As in Winter Eyes, Summersaults, Handsprings and Florian’s collections of animal poems, including Insectlopedia, Beast Feast, Mammalabilia, and In the Swim, there’s also plenty of clever wordplay in Autumnblings to delight old and young readers alike. The book contains poems with the following titles: HI-BEAR-NATION, AWE-TUMN, and SYMMETREE (Autumn is the only season/The leaves all leave./Call it tree-son.) In his poem BRRRRRRR!, Florian writes about Octobrrrrr’s cold, Novembrrrrr’s chill, and Decembrrrrr’s freeze. In TREE-TICE, Florian speaks of the number of leaves falling from trees--one leaf…then two…then three…and so on. It’s, according to the author, A tree-tice on/Arithmetics.

Autumnblings includes a few shape poems and several list poems with the following titles: What I Love about Autumn, What I Hate about Autumn, The Wind, Birds of Autumn, The Owls, The Colors of Autumn, What to Do with Autumn Leaves, Thanksgiving, and Autumnescent.

The collection concludes with NAUGHTUM, a poem that relates how The trees are bare./The birds have flown…./The leaves fall down/And then get burned,/As autumn slowly gets winturned.

Florian’s illustrations done in watercolor and colored pencils add just the right touch of color and humor to this collection that is a “must have” for elementary classroom library collections.


Michelle has the Poetry Friday Roundup at Today’s Little Ditty.

Friday, September 9, 2016

POETRY FRIDAY: Two Poems about Pledges

By Elizabeth Powell

Republic, your cool hands
On my schoolgirl shoulders.
Not sure what allegiances meant
Until the vows were held by heart,
By memory, by rote, by benign betrothal.
Republic, you were mine, I knew
Because of Mother’s religious pamphlets:
Lindsay for Mayor.
McGovern for President.
How to Register Voters.
I didn’t ever want to go to school
On Saturdays. The baby-sitter said
If Nixon won, I’d have to go…

Click here to read the rest of the poem.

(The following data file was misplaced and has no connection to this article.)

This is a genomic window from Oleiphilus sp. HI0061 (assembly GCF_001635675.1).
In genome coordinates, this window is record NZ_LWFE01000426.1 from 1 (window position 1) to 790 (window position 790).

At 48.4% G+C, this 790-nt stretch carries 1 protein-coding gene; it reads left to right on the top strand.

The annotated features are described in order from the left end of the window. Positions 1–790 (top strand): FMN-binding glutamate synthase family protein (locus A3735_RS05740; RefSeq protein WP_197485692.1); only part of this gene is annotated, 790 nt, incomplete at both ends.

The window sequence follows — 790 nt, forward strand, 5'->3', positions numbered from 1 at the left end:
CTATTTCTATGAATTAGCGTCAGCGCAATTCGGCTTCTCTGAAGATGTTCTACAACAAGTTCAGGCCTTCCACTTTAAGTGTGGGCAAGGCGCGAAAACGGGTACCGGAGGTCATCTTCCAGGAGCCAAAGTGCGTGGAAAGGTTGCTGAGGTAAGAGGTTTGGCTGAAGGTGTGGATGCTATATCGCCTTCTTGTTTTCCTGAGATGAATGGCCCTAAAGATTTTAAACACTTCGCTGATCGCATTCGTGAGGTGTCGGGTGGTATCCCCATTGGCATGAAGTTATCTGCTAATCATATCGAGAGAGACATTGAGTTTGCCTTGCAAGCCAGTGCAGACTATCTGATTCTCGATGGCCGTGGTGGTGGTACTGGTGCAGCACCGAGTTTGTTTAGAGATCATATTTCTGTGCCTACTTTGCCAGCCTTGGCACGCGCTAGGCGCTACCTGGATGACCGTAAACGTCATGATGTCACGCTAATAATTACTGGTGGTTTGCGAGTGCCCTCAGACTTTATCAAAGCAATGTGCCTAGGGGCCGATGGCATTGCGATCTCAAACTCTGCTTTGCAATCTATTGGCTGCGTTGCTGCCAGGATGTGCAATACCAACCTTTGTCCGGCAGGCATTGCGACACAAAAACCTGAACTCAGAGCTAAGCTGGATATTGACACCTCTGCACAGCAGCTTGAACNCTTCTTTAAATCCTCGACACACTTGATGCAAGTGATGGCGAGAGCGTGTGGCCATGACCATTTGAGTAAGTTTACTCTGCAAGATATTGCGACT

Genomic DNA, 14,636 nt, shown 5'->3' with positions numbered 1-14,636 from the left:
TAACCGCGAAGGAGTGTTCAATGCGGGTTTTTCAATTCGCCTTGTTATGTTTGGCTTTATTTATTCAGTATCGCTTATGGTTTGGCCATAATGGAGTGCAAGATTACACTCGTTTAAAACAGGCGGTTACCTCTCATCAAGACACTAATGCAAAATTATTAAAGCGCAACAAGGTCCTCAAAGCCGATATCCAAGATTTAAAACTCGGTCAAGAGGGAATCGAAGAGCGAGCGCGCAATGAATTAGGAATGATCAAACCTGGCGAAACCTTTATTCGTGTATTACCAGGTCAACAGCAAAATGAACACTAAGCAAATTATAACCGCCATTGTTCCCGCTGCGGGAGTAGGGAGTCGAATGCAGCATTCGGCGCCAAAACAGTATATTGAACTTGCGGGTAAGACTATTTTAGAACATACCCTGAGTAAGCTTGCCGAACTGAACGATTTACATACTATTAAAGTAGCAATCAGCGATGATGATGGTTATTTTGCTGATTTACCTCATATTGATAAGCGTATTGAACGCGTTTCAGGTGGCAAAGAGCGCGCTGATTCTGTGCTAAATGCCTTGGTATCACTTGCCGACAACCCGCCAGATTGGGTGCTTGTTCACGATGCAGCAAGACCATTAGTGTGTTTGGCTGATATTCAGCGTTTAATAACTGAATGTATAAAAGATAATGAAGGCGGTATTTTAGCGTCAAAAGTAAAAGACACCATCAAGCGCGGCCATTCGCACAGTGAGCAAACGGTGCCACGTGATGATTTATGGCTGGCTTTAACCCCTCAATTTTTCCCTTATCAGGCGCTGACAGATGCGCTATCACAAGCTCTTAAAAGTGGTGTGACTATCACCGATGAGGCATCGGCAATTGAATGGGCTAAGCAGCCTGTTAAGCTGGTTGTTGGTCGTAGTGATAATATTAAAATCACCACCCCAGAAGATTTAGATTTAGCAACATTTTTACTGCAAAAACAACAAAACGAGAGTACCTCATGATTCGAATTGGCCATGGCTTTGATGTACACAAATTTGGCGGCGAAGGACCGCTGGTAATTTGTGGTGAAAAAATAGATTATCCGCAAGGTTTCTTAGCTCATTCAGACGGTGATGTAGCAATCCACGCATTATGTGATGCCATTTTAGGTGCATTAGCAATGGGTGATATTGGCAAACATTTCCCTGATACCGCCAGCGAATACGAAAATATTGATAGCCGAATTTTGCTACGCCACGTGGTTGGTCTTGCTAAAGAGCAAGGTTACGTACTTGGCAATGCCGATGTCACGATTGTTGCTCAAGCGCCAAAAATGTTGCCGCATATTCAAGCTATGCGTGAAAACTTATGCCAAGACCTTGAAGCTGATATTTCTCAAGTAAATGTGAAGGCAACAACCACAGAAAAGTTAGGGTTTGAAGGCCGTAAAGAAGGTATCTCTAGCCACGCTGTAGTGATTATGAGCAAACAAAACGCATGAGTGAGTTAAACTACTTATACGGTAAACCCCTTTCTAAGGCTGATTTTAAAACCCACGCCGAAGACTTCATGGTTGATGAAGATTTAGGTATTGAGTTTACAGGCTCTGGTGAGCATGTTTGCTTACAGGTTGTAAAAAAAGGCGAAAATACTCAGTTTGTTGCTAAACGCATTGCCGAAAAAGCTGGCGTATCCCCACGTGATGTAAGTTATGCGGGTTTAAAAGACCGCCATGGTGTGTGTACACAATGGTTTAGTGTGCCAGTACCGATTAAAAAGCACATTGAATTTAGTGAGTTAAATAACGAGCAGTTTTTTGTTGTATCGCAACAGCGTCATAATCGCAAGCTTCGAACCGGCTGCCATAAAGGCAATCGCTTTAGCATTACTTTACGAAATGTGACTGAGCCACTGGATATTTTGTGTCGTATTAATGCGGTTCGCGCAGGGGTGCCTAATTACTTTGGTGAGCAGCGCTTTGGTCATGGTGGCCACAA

by Jacqueline Woodson

When the kids in my class ask why
I am not allowed to pledge to the flag
I tell them It's against my religion but don't say,
I am in the world but not of the world. This,
they would not understand.
Even though my mother's not a Jehovah's Witness,
she makes us follow their rules and
leave the classroom when the pledge is being said.

Every morning, I walk out with Gina and Alina
the two other Witnesses in my class.
Sometimes, Gina says,
Maybe we should pray for the kids inside
who don't know that God said
"No other idols before me." That our God
is a jealous God.

Click here to read the rest of the poem.


A little history about the Pledge of Allegiance (

The Pledge of Allegiance was written in August 1892 by the socialist minister Francis Bellamy (1855-1931). It was originally published in The Youth's Companion on September 8, 1892. Bellamy had hoped that the pledge would be used by citizens in any country.
In its original form it read:

"I pledge allegiance to my Flag and the Republic for which it stands, one nation, indivisible, with liberty and justice for all."
In 1923, the words, "the Flag of the United States of America" were added. At this time it read:

"I pledge allegiance to the Flag of the United States of America and to the Republic for which it stands, one nation, indivisible, with liberty and justice for all."
In 1954, in response to the Communist threat of the times, President Eisenhower encouraged Congress to add the words "under God," creating the 31-word pledge we say today. Bellamy's daughter objected to this alteration. Today it reads:

"I pledge allegiance to the flag of the United States of America, and to the republic for which it stands, one nation under God, indivisible, with liberty and justice for all."


Amy has the Poetry Friday Roundup at The Poem Farm.

Friday, September 2, 2016

POETRY FRIDAY: Sun and Moon Poems

In early May, I sent out a collection of mask poems to a publisher. The collection takes the reader through the day on a farm. Most of the poems are written in pairs (mare and foal, father sheep and lamb, cows and bull, mother duck and ducklings). A couple of weeks ago, I received a rejection via email. The editors, however, gave me hope that they would like to see more of my work. They wrote: Lovely language, especially our favorite, Mother Duck. Does not fit our needs right now. Please keep us in mind for future projects. 

I have a trusted poet friend who did a critique on the manuscript for me. After speaking with her, I have decided to do some revisions. I have already cut the first and last poems as I feel they are unnecessary…and add little to the collection.

I decided to post those two poems for Poetry Friday this week.


I’ll arise and brighten the sky.
I’ll bid the night and dark goodbye.
I’ll shine
and light the way
for arrival of a brand new day.


Now that the sun has left the sky.
It’s time for ME to shine on high…
To spread my gentle pearly light
For all the creatures of the night.


Penny has the Poetry Friday Roundup at Penny and Her Jots.